THE STOLEN PICTURE
Hoitß. December 14.
Perugia denies that he had an accomplice >n the ttoft of the canvas. He Etates that he desired to ensure the comfortable old age to ; iis parents. Large crowds of paople, including many notabilities, are flocking to the Uffizzi gallery to see the recovered picture. The only damage to it is a slight abrasion on the cheek and a scratch on the left shoulder of "Mona Lisa."
The police have discovered that Perugia was sentenoed to a day's imprisonment for theft, and to a week for carrying firearms. M. Bertiilon states that the man's thumb prints are identical with those found on the glass in the frame of the picture. Perugia's former companions state that before leaving P.iris, and shortly after the theft, Perugia oxpresssed a hope that he would return with a fortune. He afterwards sent postcards f rom London, where he had undoubtedly been seeking a buyer.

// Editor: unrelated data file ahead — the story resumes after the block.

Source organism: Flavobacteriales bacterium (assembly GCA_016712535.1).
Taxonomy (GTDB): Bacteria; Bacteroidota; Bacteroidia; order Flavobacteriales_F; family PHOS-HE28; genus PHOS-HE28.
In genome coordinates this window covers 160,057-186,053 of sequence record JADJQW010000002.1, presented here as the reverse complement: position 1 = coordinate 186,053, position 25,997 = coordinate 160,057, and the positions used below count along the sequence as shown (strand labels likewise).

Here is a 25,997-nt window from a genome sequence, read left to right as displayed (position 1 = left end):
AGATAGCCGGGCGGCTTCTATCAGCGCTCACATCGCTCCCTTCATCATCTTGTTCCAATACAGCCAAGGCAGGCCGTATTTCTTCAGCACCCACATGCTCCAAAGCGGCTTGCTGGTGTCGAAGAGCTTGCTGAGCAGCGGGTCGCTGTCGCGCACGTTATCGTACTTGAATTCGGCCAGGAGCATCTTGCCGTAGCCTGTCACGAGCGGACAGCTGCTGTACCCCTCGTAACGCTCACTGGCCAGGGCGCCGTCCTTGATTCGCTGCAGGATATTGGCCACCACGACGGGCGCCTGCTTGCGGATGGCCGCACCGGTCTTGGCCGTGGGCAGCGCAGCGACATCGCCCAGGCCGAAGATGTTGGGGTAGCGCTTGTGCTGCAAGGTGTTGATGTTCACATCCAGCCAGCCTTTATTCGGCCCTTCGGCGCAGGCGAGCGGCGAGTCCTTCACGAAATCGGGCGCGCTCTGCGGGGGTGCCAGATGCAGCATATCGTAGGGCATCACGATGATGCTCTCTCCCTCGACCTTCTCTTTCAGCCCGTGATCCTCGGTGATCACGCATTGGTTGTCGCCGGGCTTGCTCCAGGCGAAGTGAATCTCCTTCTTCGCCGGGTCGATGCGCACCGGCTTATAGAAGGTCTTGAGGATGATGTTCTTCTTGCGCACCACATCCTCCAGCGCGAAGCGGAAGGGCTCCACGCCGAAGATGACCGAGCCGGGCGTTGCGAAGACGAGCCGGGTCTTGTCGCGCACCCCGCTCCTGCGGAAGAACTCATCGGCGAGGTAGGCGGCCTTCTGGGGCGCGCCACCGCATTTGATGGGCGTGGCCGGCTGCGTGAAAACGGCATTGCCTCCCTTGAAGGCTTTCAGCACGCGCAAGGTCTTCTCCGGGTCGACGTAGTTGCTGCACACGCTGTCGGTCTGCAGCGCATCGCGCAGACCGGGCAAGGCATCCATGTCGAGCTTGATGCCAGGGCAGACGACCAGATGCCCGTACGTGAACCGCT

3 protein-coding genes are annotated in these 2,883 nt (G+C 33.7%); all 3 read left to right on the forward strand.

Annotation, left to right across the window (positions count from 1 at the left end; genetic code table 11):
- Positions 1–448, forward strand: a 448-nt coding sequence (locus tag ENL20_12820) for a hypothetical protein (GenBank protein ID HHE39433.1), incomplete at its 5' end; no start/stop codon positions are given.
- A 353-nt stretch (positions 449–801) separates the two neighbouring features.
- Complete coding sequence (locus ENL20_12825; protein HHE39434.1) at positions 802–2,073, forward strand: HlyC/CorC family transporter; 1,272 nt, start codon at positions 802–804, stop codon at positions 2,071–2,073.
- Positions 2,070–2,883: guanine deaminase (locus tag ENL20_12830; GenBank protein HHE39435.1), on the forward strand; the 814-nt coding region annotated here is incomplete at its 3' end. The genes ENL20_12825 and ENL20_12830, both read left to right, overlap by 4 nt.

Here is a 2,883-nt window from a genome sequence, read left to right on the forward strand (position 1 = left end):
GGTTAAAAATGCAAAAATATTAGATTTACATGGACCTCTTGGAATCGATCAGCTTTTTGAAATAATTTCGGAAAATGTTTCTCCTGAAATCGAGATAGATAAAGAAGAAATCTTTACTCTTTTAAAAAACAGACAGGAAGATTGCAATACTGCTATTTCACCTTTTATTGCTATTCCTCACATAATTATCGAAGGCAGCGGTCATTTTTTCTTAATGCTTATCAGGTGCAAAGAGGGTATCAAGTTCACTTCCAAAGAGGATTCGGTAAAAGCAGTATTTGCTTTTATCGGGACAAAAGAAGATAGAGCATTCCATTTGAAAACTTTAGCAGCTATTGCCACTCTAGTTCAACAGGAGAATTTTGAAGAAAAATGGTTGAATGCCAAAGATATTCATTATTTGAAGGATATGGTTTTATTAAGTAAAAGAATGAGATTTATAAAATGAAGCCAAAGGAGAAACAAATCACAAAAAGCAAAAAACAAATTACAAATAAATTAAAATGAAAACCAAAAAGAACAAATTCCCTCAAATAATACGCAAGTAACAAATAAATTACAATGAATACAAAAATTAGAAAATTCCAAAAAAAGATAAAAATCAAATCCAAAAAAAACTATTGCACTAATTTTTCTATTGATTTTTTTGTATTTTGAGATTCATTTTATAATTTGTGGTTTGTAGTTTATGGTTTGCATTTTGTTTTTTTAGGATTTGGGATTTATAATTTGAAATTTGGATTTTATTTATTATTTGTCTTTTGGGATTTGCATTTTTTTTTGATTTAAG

"L'Echo &i Paris" says that the police of Milan believe that Perugia acted at the instigatoa : of a band of international robbers. Tha man has shown signs of mental derange menfc.
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THE STOLEN PICTURE, Akaroa Mail and Banks Peninsula Advertiser, Volume LXXI, Issue 4357, 16 December 1913
THE STOLEN PICTURE Akaroa Mail and Banks Peninsula Advertiser, Volume LXXI, Issue 4357, 16 December 1913
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